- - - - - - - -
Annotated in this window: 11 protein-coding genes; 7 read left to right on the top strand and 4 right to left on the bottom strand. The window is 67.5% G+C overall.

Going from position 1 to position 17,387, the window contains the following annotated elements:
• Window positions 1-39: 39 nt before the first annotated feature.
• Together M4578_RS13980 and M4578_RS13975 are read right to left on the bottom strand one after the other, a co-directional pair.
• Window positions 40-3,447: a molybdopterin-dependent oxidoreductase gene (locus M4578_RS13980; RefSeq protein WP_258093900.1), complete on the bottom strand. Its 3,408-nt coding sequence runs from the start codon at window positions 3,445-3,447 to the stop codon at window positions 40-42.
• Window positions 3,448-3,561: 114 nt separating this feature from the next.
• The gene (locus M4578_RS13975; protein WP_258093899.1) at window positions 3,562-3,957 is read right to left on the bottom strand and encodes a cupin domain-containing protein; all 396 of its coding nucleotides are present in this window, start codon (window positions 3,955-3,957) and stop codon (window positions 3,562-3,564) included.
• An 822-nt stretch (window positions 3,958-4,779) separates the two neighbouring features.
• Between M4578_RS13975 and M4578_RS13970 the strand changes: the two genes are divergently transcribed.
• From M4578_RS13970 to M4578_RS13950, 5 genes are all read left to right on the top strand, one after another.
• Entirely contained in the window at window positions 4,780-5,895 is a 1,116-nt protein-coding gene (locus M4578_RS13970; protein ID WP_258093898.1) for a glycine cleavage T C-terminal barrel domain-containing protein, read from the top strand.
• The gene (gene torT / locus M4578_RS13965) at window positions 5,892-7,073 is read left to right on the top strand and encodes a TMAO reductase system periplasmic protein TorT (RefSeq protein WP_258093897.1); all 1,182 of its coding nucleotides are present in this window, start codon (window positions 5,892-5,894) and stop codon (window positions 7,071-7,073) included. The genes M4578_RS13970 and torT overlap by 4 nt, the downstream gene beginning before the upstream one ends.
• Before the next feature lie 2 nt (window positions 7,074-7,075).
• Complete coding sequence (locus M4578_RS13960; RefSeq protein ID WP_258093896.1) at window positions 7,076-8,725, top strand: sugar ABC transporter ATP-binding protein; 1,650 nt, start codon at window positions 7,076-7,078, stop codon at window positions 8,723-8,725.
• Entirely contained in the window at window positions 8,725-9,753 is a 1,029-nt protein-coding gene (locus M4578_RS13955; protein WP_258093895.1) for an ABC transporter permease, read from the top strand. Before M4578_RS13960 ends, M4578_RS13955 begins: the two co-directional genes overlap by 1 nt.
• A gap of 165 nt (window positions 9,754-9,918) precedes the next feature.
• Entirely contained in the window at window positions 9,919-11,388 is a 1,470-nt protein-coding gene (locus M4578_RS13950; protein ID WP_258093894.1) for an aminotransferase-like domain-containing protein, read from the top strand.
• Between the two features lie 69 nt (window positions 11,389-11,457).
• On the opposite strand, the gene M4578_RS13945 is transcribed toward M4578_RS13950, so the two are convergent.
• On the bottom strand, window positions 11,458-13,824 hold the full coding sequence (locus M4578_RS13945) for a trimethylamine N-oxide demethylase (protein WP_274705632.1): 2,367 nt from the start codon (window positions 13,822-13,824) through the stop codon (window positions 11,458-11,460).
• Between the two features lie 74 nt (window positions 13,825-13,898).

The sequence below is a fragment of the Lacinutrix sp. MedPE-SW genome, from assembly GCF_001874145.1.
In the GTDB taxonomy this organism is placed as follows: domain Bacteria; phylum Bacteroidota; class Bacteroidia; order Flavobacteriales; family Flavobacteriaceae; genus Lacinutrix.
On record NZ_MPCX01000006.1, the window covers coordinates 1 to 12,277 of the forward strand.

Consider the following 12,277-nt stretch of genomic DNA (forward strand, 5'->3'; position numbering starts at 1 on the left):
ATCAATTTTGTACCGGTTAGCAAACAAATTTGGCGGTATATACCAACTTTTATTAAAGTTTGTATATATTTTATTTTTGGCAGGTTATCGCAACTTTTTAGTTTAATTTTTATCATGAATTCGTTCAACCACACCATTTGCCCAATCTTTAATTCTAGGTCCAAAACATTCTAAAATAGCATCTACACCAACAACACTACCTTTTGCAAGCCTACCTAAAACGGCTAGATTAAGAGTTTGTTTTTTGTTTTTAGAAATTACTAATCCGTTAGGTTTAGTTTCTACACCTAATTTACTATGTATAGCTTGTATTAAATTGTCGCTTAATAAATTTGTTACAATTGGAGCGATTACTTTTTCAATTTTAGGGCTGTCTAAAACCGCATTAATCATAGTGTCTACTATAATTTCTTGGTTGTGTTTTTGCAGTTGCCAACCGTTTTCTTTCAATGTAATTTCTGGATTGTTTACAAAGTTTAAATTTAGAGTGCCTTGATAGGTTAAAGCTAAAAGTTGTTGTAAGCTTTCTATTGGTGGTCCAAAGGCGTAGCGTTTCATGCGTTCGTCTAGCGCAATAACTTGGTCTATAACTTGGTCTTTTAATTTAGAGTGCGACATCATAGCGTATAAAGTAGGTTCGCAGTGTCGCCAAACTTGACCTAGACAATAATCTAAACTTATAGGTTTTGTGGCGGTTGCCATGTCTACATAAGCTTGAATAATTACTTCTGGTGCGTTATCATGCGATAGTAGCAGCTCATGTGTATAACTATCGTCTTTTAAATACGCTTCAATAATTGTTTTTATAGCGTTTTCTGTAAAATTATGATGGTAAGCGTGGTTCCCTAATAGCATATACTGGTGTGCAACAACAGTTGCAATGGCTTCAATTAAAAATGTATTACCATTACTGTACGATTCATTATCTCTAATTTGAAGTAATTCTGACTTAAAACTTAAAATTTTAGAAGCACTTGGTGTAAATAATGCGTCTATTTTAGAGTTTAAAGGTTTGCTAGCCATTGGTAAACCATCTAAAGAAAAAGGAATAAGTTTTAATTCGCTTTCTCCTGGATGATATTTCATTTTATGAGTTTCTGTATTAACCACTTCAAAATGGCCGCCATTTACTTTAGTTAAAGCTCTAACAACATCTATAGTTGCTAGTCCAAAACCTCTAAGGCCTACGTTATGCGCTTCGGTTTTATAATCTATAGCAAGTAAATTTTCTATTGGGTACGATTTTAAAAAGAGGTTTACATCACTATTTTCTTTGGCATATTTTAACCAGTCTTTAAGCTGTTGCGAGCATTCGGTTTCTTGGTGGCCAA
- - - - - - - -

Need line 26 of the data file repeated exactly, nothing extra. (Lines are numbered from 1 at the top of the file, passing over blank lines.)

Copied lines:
ATCAATTTTGTACCGGTTAGCAAACAAATTTGGCGGTATATACCAACTTTTATTAAAGTTTGTATATATTTTATTTTTGGCAGGTTATCGCAACTTTTTAGTTTAATTTTTATCATGAATTCGTTCAACCACACCATTTGCCCAATCTTTAATTCTAGGTCCAAAACATTCTAAAATAGCATCTACACCAACAACACTACCTTTTGCAAGCCTACCTAAAACGGCTAGATTAAGAGTTTGTTTTTTGTTTTTAGAAATTACTAATCCGTTAGGTTTAGTTTCTACACCTAATTTACTATGTATAGCTTGTATTAAATTGTCGCTTAATAAATTTGTTACAATTGGAGCGATTACTTTTTCAATTTTAGGGCTGTCTAAAACCGCATTAATCATAGTGTCTACTATAATTTCTTGGTTGTGTTTTTGCAGTTGCCAACCGTTTTCTTTCAATGTAATTTCTGGATTGTTTACAAAGTTTAAATTTAGAGTGCCTTGATAGGTTAAAGCTAAAAGTTGTTGTAAGCTTTCTATTGGTGGTCCAAAGGCGTAGCGTTTCATGCGTTCGTCTAGCGCAATAACTTGGTCTATAACTTGGTCTTTTAATTTAGAGTGCGACATCATAGCGTATAAAGTAGGTTCGCAGTGTCGCCAAACTTGACCTAGACAATAATCTAAACTTATAGGTTTTGTGGCGGTTGCCATGTCTACATAAGCTTGAATAATTACTTCTGGTGCGTTATCATGCGATAGTAGCAGCTCATGTGTATAACTATCGTCTTTTAAATACGCTTCAATAATTGTTTTTATAGCGTTTTCTGTAAAATTATGATGGTAAGCGTGGTTCCCTAATAGCATATACTGGTGTGCAACAACAGTTGCAATGGCTTCAATTAAAAATGTATTACCATTACTGTACGATTCATTATCTCTAATTTGAAGTAATTCTGACTTAAAACTTAAAATTTTAGAAGCACTTGGTGTAAATAATGCGTCTATTTTAGAGTTTAAAGGTTTGCTAGCCATTGGTAAACCATCTAAAGAAAAAGGAATAAGTTTTAATTCGCTTTCTCCTGGATGATATTTCATTTTATGAGTTTCTGTATTAACCACTTCAAAATGGCCGCCATTTACTTTAGTTAAAGCTCTAACAACATCTATAGTTGCTAGTCCAAAACCTCTAAGGCCTACGTTATGCGCTTCGGTTTTATAATCTATAGCAAGTAAATTTTCTATTGGGTACGATTTTAAAAAGAGGTTTACATCACTATTTTCTTTGGCATATTTTAACCAGTCTTTAAGCTGTTGCGAGCATTCGGTTTCTTGGTGGCCAA